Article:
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New Device Detects Concussions By Tracking Eyes

NEW YORK (CBSNewYork) - The Food and Drug Administration has cleared a new device that can detect a brain injury.

CBS2's Dr. Max Gomez says it's done by watching images on a small screen. What your eyes are doing while watching is what indicates a brain injury. That's important because up until now there hasn't been a reliable, objective way to diagnose a concussion.

The device looks a lot like the kind of gadget an eye doctor would use to check vision, but it's actually a very sophisticated eye tracking device called EyeBOX.

"It follows the movement of your pupils and can then detect abnormal movements," said Dr. Uzma Samadani, who works with Oculogica, the company behind the EyeBOX.

Gomez reports he first learned of EyeBOX when it was in clinical trials four years ago at the NYU Cohen Veterans Center. Dr. Samadani said the key is whether a patient's eyes follow an image together. In a normal test, the right and left eye tracks look the same. If there's a significant difference in tracking between eyes, that's a clear sign of a concussion.

"You can't fake moving eyes together and you can't fake not moving them together," Dr. Samadani said.

The importance of that was clear back then with Dirk Kaufman, an avid mountain cyclist in the woods and in the city, where he had a serious bike accident.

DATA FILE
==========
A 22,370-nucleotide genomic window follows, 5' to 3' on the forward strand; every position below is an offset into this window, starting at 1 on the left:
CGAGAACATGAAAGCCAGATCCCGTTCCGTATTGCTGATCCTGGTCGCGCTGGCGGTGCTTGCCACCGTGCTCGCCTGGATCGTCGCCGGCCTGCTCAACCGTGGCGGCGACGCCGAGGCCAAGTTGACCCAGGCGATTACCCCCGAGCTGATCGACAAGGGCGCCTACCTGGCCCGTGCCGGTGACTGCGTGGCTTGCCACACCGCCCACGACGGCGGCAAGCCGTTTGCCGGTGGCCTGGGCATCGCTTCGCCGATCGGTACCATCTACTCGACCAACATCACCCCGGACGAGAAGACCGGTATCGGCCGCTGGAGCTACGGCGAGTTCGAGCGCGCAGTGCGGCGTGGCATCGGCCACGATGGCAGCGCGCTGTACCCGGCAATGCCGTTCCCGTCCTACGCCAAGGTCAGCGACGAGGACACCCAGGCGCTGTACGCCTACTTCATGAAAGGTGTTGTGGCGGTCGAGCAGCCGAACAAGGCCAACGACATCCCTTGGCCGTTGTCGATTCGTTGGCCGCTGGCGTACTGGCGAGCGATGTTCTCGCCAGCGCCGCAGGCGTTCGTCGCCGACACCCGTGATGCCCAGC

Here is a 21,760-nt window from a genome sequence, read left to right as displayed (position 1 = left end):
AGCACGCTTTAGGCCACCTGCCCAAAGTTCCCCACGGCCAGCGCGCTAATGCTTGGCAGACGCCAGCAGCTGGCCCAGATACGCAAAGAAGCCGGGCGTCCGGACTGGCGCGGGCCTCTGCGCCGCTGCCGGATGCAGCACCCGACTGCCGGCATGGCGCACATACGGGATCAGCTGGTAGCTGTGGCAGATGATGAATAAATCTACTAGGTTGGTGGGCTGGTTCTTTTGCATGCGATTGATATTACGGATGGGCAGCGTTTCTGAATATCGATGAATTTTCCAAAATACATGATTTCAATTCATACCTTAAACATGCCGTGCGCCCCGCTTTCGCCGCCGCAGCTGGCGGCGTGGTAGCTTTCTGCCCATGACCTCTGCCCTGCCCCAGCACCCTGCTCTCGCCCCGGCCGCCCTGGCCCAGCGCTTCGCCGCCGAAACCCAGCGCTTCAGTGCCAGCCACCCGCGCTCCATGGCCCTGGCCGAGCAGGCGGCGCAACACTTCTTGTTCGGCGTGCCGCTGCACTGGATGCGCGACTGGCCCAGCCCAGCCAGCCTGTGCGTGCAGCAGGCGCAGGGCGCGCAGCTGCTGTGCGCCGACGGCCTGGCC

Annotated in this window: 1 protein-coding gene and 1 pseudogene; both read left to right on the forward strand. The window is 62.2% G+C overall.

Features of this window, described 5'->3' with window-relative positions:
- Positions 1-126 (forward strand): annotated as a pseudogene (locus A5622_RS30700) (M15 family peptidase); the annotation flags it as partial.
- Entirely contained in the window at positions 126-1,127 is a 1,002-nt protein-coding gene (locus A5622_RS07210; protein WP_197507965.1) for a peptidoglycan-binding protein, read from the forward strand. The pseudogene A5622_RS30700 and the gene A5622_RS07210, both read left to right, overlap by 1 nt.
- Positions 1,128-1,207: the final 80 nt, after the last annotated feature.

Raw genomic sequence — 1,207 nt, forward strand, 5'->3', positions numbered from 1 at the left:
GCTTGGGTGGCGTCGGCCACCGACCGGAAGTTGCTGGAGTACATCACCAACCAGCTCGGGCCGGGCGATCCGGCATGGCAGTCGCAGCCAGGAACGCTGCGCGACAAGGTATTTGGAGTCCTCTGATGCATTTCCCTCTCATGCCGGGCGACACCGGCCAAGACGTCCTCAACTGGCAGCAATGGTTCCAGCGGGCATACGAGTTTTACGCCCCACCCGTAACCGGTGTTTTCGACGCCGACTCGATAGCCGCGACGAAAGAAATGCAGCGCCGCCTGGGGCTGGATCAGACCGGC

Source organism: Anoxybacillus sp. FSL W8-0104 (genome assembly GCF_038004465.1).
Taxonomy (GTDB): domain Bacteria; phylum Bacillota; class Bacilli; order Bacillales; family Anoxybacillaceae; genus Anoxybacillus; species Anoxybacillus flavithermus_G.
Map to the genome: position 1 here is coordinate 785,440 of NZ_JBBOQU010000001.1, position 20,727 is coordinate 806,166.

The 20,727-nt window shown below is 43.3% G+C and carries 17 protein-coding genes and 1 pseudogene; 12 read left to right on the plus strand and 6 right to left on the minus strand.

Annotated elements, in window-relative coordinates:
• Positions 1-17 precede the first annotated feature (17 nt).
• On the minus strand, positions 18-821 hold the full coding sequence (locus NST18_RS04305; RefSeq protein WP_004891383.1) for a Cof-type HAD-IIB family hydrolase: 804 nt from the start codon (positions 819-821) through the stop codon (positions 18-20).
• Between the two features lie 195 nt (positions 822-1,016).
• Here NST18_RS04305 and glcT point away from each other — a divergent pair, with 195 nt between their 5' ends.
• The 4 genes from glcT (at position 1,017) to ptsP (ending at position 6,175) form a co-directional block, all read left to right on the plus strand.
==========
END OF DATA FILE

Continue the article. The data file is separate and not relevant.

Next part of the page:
"I don't remember leaving the house that day. I don't remember the accident. I don't remember the FDNY taking me to the hospital," Kaufman said.

Brain scans showed a bump on his head but no evidence of a brain injury. It was the prototype EyeBOX that showed that he had indeed suffered a serious concussion.

The EyeBOX is simple enough to be used in almost any healthcare setting: ERs, doctors offices, urgent care clinics. Dr. Samadani says with FDA clearance, it will make a big difference in concussion medicine.

"This will change the way we define and diagnose brain injuries," Dr. Samadani said.

Importantly, as the left and right eye tracks start to look more and more alike, that means the brain is recovering from a concussion.

While the EyeBOX is a medical device, Dr. Samadani says a consumer version for smartphones is in the works and could be available in a year or two.

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